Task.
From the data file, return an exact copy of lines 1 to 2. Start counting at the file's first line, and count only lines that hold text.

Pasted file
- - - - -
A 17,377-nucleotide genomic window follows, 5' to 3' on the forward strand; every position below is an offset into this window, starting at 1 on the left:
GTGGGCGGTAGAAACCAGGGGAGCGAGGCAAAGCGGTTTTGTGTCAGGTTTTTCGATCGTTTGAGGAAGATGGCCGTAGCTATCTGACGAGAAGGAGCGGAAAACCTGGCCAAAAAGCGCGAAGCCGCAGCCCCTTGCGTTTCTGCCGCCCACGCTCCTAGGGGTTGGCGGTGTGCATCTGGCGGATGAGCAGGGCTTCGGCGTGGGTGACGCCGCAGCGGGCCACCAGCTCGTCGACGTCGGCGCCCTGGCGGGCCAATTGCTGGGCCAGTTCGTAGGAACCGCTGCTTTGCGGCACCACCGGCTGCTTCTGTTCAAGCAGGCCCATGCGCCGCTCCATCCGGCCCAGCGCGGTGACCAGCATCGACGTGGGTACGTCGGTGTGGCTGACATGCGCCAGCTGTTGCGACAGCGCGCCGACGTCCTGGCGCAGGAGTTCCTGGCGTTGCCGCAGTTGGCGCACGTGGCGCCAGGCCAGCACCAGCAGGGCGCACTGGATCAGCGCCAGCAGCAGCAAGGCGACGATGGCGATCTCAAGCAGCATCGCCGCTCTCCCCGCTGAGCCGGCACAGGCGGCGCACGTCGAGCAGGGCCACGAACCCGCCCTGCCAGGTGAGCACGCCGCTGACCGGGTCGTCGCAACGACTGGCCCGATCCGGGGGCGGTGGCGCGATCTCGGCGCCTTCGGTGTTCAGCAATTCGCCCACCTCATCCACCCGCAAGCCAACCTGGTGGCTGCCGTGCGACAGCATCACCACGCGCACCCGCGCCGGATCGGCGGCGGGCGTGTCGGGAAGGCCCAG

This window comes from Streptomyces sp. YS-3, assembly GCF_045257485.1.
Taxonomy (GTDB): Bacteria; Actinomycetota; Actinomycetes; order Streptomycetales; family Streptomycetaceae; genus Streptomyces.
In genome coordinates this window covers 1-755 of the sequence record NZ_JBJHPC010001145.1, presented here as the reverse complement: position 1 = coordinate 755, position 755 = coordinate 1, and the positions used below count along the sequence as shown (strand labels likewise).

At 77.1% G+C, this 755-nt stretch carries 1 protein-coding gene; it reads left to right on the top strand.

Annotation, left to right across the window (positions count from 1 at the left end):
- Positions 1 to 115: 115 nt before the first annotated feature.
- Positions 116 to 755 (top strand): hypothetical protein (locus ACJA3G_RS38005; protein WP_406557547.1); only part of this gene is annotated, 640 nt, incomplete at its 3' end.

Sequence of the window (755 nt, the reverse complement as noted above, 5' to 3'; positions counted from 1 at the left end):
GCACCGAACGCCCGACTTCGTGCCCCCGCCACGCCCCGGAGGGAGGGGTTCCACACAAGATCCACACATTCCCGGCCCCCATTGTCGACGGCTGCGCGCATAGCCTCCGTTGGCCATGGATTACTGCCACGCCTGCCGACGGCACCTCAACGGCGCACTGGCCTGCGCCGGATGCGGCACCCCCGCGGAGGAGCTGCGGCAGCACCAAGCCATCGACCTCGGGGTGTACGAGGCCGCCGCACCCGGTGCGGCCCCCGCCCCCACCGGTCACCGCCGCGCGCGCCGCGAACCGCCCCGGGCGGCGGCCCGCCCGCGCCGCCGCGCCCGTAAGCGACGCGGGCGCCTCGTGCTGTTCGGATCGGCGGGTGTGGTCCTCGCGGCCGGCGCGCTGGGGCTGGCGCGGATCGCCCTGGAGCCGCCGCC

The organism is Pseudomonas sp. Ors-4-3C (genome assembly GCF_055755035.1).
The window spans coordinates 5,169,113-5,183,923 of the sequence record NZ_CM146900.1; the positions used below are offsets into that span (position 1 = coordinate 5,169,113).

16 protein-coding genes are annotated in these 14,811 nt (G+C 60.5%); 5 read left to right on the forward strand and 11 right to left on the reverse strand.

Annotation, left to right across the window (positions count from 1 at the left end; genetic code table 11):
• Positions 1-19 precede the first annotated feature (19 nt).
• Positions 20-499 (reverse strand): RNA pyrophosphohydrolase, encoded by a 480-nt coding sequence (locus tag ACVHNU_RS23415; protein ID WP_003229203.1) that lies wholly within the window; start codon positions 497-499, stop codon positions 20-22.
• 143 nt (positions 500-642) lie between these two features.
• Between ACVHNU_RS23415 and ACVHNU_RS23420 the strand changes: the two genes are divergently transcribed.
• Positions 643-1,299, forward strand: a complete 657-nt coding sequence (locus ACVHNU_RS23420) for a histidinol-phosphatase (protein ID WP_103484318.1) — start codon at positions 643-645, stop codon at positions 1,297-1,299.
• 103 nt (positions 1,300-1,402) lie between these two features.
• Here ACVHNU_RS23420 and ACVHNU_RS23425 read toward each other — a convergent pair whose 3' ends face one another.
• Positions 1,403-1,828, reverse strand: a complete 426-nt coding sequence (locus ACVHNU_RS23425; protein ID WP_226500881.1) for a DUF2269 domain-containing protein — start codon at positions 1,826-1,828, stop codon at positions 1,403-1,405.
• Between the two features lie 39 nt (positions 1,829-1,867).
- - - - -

A 17,377-nucleotide genomic window follows, 5' to 3' on the forward strand; every position below is an offset into this window, starting at 1 on the left:
GTGGGCGGTAGAAACCAGGGGAGCGAGGCAAAGCGGTTTTGTGTCAGGTTTTTCGATCGTTTGAGGAAGATGGCCGTAGCTATCTGACGAGAAGGAGCGGAAAACCTGGCCAAAAAGCGCGAAGCCGCAGCCCCTTGCGTTTCTGCCGCCCACGCTCCTAGGGGTTGGCGGTGTGCATCTGGCGGATGAGCAGGGCTTCGGCGTGGGTGACGCCGCAGCGGGCCACCAGCTCGTCGACGTCGGCGCCCTGGCGGGCCAATTGCTGGGCCAGTTCGTAGGAACCGCTGCTTTGCGGCACCACCGGCTGCTTCTGTTCAAGCAGGCCCATGCGCCGCTCCATCCGGCCCAGCGCGGTGACCAGCATCGACGTGGGTACGTCGGTGTGGCTGACATGCGCCAGCTGTTGCGACAGCGCGCCGACGTCCTGGCGCAGGAGTTCCTGGCGTTGCCGCAGTTGGCGCACGTGGCGCCAGGCCAGCACCAGCAGGGCGCACTGGATCAGCGCCAGCAGCAGCAAGGCGACGATGGCGATCTCAAGCAGCATCGCCGCTCTCCCCGCTGAGCCGGCACAGGCGGCGCACGTCGAGCAGGGCCACGAACCCGCCCTGCCAGGTGAGCACGCCGCTGACCGGGTCGTCGCAACGACTGGCCCGATCCGGGGGCGGTGGCGCGATCTCGGCGCCTTCGGTGTTCAGCAATTCGCCCACCTCATCCACCCGCAAGCCAACCTGGTGGCTGCCGTGCGACAGCATCACCACGCGCACCCGCGCCGGATCGGCGGCGGGCGTGTCGGGAAGGCCCAG